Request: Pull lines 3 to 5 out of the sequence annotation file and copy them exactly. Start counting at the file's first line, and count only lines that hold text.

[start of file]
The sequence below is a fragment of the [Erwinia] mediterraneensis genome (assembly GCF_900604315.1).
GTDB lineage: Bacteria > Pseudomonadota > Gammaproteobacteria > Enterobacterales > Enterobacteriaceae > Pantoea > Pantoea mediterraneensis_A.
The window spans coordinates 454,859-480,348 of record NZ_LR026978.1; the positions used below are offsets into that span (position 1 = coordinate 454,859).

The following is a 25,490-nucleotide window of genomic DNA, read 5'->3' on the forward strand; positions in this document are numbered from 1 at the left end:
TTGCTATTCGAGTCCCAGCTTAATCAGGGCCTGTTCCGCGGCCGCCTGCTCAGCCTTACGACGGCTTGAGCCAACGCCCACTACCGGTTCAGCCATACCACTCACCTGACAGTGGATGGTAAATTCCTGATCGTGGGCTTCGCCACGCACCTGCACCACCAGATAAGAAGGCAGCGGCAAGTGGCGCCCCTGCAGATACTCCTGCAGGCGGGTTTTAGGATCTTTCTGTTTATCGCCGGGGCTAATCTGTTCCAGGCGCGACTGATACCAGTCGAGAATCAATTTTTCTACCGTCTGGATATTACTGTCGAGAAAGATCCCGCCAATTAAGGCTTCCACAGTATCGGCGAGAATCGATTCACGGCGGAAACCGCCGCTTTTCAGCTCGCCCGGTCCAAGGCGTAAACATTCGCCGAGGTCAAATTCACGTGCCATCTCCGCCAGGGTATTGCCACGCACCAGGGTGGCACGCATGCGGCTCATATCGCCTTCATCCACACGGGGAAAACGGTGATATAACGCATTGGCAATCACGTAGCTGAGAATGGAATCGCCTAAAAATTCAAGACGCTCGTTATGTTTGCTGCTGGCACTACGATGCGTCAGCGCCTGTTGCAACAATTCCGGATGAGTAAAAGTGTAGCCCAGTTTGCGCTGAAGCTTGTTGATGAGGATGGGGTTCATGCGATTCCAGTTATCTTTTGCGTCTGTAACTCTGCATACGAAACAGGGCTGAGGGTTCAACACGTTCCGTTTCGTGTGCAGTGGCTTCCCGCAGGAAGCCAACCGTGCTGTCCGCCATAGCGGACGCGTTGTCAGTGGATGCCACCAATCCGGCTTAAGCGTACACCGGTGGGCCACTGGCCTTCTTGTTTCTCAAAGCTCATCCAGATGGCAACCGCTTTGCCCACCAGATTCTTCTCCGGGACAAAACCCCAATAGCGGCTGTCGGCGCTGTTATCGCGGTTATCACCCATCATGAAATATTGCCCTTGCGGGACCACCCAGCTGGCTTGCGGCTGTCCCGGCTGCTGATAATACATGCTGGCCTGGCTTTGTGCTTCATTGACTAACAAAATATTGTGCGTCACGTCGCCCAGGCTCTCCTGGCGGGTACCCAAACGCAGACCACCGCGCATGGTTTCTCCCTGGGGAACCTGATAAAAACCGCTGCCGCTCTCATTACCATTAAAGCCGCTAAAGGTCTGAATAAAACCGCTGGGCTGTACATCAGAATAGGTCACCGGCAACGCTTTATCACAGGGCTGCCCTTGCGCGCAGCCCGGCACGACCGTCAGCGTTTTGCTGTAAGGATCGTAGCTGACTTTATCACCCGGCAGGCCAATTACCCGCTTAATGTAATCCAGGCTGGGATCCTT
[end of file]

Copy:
The window spans coordinates 454,859-480,348 of record NZ_LR026978.1; the positions used below are offsets into that span (position 1 = coordinate 454,859).

The following is a 25,490-nucleotide window of genomic DNA, read 5'->3' on the forward strand; positions in this document are numbered from 1 at the left end:
TTGCTATTCGAGTCCCAGCTTAATCAGGGCCTGTTCCGCGGCCGCCTGCTCAGCCTTACGACGGCTTGAGCCAACGCCCACTACCGGTTCAGCCATACCACTCACCTGACAGTGGATGGTAAATTCCTGATCGTGGGCTTCGCCACGCACCTGCACCACCAGATAAGAAGGCAGCGGCAAGTGGCGCCCCTGCAGATACTCCTGCAGGCGGGTTTTAGGATCTTTCTGTTTATCGCCGGGGCTAATCTGTTCCAGGCGCGACTGATACCAGTCGAGAATCAATTTTTCTACCGTCTGGATATTACTGTCGAGAAAGATCCCGCCAATTAAGGCTTCCACAGTATCGGCGAGAATCGATTCACGGCGGAAACCGCCGCTTTTCAGCTCGCCCGGTCCAAGGCGTAAACATTCGCCGAGGTCAAATTCACGTGCCATCTCCGCCAGGGTATTGCCACGCACCAGGGTGGCACGCATGCGGCTCATATCGCCTTCATCCACACGGGGAAAACGGTGATATAACGCATTGGCAATCACGTAGCTGAGAATGGAATCGCCTAAAAATTCAAGACGCTCGTTATGTTTGCTGCTGGCACTACGATGCGTCAGCGCCTGTTGCAACAATTCCGGATGAGTAAAAGTGTAGCCCAGTTTGCGCTGAAGCTTGTTGATGAGGATGGGGTTCATGCGATTCCAGTTATCTTTTGCGTCTGTAACTCTGCATACGAAACAGGGCTGAGGGTTCAACACGTTCCGTTTCGTGTGCAGTGGCTTCCCGCAGGAAGCCAACCGTGCTGTCCGCCATAGCGGACGCGTTGTCAGTGGATGCCACCAATCCGGCTTAAGCGTACACCGGTGGGCCACTGGCCTTCTTGTTTCTCAAAGCTCATCCAGATGGCAACCGCTTTGCCCACCAGATTCTTCTCCGGGACAAAACCCCAATAGCGGCTGTCGGCGCTGTTATCGCGGTTATCACCCATCATGAAATATTGCCCTTGCGGGACCACCCAGCTGGCTTGCGGCTGTCCCGGCTGCTGATAATACATGCTGGCCTGGCTTTGTGCTTCATTGACTAACAAAATATTGTGCGTCACGTCGCCCAGGCTCTCCTGGCGGGTACCCAAACGCAGACCACCGCGCATGGTTTCTCCCTGGGGAACCTGATAAAAACCGCTGCCGCTCTCATTACCATTAAAGCCGCTAAAGGTCTGAATAAAACCGCTGGGCTGTACATCAGAATAGGTCACCGGCAACGCTTTATCACAGGGCTGCCCTTGCGCGCAGCCCGGCACGACCGTCAGCGTTTTGCTGTAAGGATCGTAGCTGACTTTATCACCCGGCAGGCCAATTACCCGCTTAATGTAATCCAGGCTGGGATCCTT